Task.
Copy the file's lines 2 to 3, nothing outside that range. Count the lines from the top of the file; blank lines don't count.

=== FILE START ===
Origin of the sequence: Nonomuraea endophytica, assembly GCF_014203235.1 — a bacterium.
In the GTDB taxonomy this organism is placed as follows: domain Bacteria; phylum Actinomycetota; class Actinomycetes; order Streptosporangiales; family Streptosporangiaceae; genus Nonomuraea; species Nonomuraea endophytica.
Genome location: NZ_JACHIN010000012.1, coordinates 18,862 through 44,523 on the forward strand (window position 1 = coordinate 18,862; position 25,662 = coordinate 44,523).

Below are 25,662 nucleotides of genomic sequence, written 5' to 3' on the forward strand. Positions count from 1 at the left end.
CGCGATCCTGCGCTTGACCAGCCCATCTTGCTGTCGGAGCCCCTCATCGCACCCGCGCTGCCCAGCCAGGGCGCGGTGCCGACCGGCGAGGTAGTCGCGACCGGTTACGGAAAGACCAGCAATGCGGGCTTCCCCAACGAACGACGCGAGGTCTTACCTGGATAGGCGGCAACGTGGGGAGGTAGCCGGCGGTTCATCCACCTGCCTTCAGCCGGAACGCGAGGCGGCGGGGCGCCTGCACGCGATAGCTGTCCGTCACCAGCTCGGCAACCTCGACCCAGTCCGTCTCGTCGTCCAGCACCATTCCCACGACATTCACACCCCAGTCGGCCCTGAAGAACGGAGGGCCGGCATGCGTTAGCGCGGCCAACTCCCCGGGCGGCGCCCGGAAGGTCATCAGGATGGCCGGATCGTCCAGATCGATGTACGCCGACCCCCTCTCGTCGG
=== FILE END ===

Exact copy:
In the GTDB taxonomy this organism is placed as follows: domain Bacteria; phylum Actinomycetota; class Actinomycetes; order Streptosporangiales; family Streptosporangiaceae; genus Nonomuraea; species Nonomuraea endophytica.
Genome location: NZ_JACHIN010000012.1, coordinates 18,862 through 44,523 on the forward strand (window position 1 = coordinate 18,862; position 25,662 = coordinate 44,523).